Tactile sensitivity

There can be acute sensitivity to specific tactile experiences, even light touch on particular parts of the body, for example, hair washing or hair or nail cutting, the sensation of rough textures, perceiving the seams and labels of clothing, food texture, unexpected touch from someone, and tight clothing. There can be tactile hyposensitivity, such that some tactile experiences are not noticed.

Tactile sensitivity will affect the experience of some expressions of affection, such as a kiss or hug. Temple Grandin describes her tactile sensitivity:

“I pulled away when people tried to hug me, because being touched sent an overwhelming tidal wave of stimulation through my body.”

“Church was a nightmare because the petticoats and other Sunday clothes itched and scratched. Many behaviour problems in church could have been avoided by a few simple clothing modifications.”

“As a baby I resisted being touched and when I became a little older I can remember stiffening, flinching, and pulling away from relatives when they hugged me”.

“As a child I wanted to feel the comfort of being held, but then I would shrink away for fear of losing control and being engulfed when people hugged me”

The sensitivity to touch could also affect aspects of sexual intimacy (Gray et al., 2021)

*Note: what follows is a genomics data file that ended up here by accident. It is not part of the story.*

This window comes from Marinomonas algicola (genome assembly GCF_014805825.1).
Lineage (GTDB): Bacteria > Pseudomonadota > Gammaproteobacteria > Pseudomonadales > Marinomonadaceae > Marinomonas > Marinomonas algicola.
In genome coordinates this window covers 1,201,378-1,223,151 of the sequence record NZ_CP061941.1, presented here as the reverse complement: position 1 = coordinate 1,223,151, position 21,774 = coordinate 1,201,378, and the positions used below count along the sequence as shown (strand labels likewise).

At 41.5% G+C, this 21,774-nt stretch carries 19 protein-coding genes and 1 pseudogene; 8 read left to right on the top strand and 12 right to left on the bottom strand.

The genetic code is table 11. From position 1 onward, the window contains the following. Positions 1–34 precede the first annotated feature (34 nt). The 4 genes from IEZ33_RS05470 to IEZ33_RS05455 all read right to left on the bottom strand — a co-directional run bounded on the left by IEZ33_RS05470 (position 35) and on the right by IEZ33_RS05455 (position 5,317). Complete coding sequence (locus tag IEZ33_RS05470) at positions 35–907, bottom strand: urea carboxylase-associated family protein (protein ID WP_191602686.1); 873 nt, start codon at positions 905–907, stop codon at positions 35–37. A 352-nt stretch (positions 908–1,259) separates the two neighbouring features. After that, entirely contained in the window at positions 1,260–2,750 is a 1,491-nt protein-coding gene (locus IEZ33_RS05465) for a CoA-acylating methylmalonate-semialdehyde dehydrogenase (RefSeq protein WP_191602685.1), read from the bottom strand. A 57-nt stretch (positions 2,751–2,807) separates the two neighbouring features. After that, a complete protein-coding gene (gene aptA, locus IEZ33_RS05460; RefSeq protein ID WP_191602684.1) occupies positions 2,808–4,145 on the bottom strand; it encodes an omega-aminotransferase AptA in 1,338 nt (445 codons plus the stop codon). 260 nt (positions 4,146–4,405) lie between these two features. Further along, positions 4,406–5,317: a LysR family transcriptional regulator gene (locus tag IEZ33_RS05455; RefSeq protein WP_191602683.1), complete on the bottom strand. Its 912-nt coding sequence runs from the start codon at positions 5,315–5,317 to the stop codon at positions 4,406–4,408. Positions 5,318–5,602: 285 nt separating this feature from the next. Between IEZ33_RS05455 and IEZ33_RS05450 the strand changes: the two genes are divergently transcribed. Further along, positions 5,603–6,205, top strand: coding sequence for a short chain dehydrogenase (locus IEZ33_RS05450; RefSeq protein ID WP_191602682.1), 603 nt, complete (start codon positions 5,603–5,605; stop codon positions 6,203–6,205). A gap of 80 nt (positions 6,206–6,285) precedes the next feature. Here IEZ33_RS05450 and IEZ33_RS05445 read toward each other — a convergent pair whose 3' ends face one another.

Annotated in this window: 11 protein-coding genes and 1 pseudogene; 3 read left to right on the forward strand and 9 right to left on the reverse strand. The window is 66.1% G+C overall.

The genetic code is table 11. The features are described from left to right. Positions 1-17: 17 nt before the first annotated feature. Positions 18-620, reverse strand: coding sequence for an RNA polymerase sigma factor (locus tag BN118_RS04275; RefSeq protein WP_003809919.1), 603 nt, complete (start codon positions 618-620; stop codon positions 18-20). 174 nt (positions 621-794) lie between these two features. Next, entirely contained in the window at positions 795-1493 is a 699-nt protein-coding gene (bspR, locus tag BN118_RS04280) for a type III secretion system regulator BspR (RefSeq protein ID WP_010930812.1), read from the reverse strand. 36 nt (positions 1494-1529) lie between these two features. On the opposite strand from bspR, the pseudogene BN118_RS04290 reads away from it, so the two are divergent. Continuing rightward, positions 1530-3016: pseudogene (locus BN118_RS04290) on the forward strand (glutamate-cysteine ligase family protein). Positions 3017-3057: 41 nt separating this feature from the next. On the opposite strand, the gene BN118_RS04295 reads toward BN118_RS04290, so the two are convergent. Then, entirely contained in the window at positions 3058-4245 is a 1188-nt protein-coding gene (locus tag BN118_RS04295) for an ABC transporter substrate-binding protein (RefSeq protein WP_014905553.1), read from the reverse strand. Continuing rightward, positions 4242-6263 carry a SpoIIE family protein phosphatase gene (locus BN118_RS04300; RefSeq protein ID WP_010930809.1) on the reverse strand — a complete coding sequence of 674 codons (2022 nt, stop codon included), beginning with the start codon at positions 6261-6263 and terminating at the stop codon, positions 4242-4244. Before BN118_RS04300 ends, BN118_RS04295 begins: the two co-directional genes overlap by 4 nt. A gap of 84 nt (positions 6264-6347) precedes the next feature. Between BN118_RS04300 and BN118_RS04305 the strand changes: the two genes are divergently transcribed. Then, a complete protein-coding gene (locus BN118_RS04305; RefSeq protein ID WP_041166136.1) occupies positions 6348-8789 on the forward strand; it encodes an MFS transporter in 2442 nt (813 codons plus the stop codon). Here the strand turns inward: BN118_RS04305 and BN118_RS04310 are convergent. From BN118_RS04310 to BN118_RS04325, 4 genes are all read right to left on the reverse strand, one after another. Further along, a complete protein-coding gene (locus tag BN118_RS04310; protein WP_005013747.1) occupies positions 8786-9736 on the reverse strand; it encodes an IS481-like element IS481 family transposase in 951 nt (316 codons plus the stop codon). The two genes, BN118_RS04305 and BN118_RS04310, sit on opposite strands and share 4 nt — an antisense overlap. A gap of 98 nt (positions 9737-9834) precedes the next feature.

Tactile sensitivity can also affect the perception of surfaces, such as the fabric used for chairs and having to sit on a carpet at school, but can be associated with an enjoyable experience, such as feeling cold metal surfaces and soothing clothing, as in the comment It’s just a scarf, but it could be quite comforting to wear, I stroke the material (Kyriacou et al., 2023).

Visual sensitivity

Visual sensitivity can be due to light type, intensity, colours, and patterns. Bright and flashing lights can be aversive; fluorescent lights are perceived as flickering, bright sunlight is ‘blinding’, and some forms of lighting can trigger a headache or migraine. Supermarkets can be a source of aversive visual experiences, such as bright shop lighting, multi-colour packaging, and shiny floors. Some colours or colour combinations can be distressing, as described by an autistic teenager:

“I also remember one Christmas, when I got a new bike for a present. It was yellow. I would not look at it. Extra red was added to the colour making it look orange, and it blurred upwards making it look like it was on fire”

Some patterns can create visual distress, such as the vibrant pattern on a carpet, which is perceived as an optical illusion and “painful for my eyes”.

Visual sensitivity can lead to abilities such as drawing with attention to detail, being aware of lighting as a photographer, and noticing symmetry and patterns as an architect.

Olfactory sensitivity

The sensitivity can be to specific olfactory experiences such as perfumes and deodorants, the smell of specific food, and cleaning chemicals, as described in the following comment: “They had a new hand gel in the toilet, and I just couldn’t use it as it was so overpowering. Olfactory sensitivity can also affect the perception and acceptance of someone: “They could be the nicest person in the world, but if I don’t like how they smell, they were evil to me.